As we continue graphing equations of this form, we see that a clear pattern develops.  When q is an even number the curve is closed and it reaches q peaks.  For example, when p =1 and q=4 the graph had 4 peaks.  When q is an odd number the curve is not closed and, if the endpoints are counted, it reaches (q+1)/2 peaks. For example, when p = 1 and q = 5, the graph reached (5 + 1)/2 or 3 peaks.

Next, let’s investigate what happens when both p and q vary. First let’s look at the case where one number is odd while the other is even.  Remember that we are restricting our investigation to values of p/q that are less than one.

Graph of curve when p = 2 and q = 3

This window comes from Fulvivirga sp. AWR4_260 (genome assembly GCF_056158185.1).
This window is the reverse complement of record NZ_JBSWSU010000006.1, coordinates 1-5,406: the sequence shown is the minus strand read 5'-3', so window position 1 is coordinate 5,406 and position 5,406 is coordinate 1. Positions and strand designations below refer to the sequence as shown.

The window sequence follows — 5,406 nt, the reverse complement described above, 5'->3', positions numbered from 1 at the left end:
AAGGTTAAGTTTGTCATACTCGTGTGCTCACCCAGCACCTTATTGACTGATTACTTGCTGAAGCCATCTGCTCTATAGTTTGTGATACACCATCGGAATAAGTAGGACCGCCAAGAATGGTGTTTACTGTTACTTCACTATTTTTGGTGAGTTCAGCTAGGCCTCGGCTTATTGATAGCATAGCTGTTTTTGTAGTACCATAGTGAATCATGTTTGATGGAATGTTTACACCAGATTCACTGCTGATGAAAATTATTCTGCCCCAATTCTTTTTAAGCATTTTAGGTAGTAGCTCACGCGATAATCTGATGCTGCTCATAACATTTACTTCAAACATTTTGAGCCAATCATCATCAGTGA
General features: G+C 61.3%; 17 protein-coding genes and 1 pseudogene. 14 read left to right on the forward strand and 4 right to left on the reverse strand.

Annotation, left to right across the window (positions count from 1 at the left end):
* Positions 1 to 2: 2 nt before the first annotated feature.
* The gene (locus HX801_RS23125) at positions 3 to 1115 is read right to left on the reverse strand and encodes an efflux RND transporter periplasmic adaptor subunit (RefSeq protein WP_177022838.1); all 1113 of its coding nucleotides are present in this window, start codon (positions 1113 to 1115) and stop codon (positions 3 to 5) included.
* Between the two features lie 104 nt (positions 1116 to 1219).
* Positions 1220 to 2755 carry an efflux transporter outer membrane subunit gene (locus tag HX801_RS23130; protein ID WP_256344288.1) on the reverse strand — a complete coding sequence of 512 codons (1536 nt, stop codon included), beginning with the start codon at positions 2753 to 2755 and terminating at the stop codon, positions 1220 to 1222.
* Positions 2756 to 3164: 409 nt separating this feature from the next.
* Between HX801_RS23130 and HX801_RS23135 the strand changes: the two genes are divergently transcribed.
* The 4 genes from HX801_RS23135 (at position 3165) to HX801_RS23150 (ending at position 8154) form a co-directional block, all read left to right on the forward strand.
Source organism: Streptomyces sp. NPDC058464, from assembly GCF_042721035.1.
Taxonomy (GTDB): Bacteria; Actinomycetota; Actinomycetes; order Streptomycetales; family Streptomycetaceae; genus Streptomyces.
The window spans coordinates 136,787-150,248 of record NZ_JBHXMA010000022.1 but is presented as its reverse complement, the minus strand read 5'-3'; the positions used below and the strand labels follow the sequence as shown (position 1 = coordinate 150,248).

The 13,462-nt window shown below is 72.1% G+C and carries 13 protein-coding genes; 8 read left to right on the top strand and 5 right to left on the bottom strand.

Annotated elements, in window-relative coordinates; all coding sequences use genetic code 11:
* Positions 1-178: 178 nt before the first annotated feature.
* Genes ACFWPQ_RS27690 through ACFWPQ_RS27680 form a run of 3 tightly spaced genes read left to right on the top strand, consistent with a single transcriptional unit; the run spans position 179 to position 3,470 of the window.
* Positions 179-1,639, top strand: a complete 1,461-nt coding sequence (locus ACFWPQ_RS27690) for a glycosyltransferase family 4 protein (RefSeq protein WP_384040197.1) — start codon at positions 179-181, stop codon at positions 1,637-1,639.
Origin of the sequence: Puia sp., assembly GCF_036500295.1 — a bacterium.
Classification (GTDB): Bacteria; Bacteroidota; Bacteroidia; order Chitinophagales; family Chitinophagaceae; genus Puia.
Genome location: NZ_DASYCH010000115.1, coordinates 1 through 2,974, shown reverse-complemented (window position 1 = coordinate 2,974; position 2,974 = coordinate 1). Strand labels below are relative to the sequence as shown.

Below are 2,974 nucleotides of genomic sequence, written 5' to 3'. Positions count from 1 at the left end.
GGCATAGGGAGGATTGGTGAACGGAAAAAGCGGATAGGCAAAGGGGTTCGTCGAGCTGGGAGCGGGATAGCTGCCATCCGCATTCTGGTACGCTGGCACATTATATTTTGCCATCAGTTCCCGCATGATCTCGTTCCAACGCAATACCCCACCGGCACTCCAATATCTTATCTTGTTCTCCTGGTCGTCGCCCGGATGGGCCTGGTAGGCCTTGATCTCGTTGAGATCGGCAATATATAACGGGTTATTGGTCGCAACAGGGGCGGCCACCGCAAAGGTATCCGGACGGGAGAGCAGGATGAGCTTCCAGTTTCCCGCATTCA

This graph is a closed figure reaching three peaks on top (and bottom) and with two “bumps” on the right and left sides.

Graph of curve when p = 3 and q = 4

## Graph of curve when p = 5 and q = 6

This graph is a closed figure reaching six peaks on top and with five “bumps” on the side.

As we continue graphing equations of this form, we see that a clear pattern develops.  When q is an even number and p is odd, or when q is odd and p is even, then the curve is closed.  We can also see that the graph reaches q peaks on top and bottom while it has p “bumps” on the side.  For example, when p =2 and q=3 the graph had 3 peaks and 2 bumps.

Now let’s investigate graphs formed when both p and q are odd.

Graph of curve with p = 3 and q = 5

The graph is an open figure with three peaks and two “bumps” on the side. (Remember to count the endpoints)

Graph of curve with p=5 and q = 7

The graph is an open figure with 4 peaks and three “bumps” on the side.